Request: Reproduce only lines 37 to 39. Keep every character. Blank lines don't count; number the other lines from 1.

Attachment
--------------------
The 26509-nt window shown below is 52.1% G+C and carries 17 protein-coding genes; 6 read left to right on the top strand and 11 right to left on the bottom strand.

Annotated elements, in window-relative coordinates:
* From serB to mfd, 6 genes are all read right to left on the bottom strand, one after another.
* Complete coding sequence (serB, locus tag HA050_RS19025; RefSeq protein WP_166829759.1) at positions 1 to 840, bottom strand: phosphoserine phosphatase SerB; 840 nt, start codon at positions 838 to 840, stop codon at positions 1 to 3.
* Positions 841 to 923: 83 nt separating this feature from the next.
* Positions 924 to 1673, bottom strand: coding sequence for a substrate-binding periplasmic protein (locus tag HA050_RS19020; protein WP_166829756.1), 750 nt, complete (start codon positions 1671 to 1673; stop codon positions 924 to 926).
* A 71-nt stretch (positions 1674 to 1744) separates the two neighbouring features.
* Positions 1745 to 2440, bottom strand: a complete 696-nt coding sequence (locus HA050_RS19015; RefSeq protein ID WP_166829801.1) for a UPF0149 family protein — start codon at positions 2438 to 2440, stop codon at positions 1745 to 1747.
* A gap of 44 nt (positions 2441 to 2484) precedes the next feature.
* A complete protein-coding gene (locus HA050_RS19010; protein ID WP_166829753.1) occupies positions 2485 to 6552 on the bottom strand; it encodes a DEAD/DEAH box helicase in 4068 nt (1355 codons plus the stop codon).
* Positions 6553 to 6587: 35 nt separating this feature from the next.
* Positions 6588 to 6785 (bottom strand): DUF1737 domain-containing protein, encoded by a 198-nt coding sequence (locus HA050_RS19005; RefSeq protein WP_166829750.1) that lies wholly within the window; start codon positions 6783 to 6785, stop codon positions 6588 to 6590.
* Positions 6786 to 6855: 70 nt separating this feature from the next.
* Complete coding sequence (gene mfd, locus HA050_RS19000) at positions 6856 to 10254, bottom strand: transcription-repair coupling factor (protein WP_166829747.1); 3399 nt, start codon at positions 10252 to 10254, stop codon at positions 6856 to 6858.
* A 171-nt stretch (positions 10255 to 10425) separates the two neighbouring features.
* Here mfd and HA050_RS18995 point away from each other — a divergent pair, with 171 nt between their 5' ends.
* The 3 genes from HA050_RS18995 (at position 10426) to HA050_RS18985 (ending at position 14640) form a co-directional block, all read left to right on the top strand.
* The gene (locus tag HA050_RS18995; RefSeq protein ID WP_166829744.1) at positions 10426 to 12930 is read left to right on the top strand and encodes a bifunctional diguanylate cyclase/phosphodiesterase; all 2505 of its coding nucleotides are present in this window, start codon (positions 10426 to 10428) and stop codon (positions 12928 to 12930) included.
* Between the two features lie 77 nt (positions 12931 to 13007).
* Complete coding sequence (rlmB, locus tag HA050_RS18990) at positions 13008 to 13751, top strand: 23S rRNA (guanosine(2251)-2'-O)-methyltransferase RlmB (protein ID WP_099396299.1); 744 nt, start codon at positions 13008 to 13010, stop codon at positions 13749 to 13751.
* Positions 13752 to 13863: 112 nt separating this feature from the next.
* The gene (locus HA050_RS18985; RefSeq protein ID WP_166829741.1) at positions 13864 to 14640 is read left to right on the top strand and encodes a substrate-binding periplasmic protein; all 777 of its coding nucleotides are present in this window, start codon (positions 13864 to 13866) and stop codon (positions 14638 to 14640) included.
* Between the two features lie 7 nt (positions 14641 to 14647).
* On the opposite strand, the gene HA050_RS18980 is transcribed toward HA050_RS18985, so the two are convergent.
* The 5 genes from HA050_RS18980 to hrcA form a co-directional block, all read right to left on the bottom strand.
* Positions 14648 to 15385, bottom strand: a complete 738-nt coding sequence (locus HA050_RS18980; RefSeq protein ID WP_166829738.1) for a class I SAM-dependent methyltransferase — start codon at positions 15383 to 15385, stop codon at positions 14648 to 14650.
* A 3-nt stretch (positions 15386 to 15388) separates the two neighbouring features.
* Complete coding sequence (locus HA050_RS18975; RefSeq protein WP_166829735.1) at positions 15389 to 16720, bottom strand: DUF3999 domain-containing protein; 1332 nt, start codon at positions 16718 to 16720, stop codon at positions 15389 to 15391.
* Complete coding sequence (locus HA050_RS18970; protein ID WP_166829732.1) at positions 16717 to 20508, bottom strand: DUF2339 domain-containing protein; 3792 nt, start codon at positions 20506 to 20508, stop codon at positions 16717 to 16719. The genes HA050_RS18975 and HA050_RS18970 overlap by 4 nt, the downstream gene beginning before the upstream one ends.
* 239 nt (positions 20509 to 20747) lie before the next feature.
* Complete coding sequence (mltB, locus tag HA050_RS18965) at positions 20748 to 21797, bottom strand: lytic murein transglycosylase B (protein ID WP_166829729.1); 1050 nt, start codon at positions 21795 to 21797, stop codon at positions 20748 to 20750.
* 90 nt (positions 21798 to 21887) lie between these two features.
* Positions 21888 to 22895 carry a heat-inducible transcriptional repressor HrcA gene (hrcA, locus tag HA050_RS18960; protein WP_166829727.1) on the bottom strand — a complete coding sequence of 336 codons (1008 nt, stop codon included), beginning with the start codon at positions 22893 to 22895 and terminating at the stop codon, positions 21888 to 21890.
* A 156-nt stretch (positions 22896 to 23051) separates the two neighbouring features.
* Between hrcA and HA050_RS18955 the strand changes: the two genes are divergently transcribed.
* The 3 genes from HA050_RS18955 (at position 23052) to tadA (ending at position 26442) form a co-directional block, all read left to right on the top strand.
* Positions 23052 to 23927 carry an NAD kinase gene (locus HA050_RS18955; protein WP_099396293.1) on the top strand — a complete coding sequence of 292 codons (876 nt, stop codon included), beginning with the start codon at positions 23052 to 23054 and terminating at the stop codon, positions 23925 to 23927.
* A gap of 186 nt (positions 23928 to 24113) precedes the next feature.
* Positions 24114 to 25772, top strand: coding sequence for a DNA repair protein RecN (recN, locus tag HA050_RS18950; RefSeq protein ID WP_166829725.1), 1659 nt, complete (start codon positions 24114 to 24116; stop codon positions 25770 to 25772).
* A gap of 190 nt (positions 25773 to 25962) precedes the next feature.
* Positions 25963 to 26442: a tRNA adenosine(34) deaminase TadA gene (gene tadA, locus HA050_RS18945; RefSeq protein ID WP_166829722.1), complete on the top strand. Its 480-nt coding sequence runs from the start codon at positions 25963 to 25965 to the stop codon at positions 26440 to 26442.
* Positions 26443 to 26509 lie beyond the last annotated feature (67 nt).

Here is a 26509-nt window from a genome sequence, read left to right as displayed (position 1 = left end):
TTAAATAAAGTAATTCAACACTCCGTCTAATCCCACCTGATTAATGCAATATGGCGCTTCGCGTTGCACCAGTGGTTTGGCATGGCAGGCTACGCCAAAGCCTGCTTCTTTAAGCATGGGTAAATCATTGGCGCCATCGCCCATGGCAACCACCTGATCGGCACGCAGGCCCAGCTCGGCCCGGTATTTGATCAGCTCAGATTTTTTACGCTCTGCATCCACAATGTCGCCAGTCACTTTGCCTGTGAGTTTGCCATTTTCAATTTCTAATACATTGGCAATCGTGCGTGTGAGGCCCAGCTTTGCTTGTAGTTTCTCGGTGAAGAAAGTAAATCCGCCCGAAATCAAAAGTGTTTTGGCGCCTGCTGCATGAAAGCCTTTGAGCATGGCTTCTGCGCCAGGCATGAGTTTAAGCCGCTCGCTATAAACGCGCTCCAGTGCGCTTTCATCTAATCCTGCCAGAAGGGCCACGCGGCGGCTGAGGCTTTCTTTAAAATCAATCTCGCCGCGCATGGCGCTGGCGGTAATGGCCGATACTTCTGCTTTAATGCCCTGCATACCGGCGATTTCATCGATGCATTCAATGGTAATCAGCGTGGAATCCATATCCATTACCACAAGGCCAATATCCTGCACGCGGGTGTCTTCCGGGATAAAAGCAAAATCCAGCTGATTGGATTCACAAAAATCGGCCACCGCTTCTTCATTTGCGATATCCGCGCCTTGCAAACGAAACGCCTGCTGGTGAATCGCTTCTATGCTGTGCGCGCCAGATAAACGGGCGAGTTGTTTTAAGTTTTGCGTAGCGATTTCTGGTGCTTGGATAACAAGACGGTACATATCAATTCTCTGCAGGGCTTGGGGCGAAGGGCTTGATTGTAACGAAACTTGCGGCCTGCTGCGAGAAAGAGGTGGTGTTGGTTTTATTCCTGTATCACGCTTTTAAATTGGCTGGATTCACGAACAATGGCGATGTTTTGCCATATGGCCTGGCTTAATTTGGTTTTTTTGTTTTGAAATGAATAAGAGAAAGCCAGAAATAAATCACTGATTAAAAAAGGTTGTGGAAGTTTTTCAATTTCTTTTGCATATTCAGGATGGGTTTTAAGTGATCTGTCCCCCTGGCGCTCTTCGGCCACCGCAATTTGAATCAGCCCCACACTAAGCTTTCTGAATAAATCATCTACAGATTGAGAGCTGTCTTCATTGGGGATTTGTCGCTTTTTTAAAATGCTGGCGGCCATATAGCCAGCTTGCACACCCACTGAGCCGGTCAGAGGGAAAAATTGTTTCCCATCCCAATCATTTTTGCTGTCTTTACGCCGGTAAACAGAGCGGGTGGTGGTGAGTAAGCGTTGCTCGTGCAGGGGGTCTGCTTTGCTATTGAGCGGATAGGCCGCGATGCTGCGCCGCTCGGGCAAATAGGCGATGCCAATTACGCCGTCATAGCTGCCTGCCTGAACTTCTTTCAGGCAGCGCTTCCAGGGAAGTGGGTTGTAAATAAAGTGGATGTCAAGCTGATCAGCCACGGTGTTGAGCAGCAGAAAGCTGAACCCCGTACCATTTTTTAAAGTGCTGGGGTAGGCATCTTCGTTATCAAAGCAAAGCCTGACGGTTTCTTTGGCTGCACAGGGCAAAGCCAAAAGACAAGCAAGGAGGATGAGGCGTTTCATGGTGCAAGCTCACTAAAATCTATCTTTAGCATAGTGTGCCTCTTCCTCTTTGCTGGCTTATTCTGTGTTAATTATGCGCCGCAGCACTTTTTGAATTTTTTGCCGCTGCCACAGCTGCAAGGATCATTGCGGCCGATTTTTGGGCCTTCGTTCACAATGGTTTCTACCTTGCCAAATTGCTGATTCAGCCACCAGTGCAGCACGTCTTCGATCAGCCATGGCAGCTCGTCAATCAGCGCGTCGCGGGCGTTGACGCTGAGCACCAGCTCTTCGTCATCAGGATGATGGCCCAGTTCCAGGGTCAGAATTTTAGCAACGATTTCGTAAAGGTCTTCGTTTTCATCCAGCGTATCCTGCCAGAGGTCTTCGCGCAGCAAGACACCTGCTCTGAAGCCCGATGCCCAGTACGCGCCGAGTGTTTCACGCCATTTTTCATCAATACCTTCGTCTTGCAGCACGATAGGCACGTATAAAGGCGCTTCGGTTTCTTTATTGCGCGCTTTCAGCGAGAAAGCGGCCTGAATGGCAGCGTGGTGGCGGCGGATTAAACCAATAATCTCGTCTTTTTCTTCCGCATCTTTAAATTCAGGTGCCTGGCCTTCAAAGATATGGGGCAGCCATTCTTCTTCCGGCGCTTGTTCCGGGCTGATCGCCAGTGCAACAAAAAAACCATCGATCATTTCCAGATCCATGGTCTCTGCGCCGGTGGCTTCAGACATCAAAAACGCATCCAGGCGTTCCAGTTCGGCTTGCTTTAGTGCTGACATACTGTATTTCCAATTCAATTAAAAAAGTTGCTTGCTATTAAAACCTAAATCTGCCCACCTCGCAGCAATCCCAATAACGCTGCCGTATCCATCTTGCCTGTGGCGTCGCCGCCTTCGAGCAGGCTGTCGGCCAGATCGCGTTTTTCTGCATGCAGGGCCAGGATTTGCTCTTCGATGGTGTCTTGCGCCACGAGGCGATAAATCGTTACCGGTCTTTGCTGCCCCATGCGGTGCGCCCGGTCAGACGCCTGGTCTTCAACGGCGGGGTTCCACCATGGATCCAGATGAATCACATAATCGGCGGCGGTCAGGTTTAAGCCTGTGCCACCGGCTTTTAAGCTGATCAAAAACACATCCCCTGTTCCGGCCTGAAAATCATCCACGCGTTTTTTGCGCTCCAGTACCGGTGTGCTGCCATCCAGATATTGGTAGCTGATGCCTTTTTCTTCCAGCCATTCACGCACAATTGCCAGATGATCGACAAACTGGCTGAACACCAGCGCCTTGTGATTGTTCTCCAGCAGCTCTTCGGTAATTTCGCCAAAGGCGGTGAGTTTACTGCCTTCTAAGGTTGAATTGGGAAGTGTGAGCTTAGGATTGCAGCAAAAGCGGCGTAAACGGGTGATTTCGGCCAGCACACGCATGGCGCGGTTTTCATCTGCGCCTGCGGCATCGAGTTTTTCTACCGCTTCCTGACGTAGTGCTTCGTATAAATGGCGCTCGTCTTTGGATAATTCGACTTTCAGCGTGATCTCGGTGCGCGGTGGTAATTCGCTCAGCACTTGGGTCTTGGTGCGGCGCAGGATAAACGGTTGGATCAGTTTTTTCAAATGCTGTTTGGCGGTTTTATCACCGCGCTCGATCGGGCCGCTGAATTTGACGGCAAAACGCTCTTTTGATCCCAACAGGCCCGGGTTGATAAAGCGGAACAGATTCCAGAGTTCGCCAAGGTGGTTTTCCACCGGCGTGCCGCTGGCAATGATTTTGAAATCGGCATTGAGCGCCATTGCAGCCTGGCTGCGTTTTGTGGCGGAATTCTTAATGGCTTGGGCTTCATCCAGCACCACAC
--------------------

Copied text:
* Positions 23052 to 23927 carry an NAD kinase gene (locus HA050_RS18955; protein WP_099396293.1) on the top strand — a complete coding sequence of 292 codons (876 nt, stop codon included), beginning with the start codon at positions 23052 to 23054 and terminating at the stop codon, positions 23925 to 23927.
* A gap of 186 nt (positions 23928 to 24113) precedes the next feature.
* Positions 24114 to 25772, top strand: coding sequence for a DNA repair protein RecN (recN, locus tag HA050_RS18950; RefSeq protein ID WP_166829725.1), 1659 nt, complete (start codon positions 24114 to 24116; stop codon positions 25770 to 25772).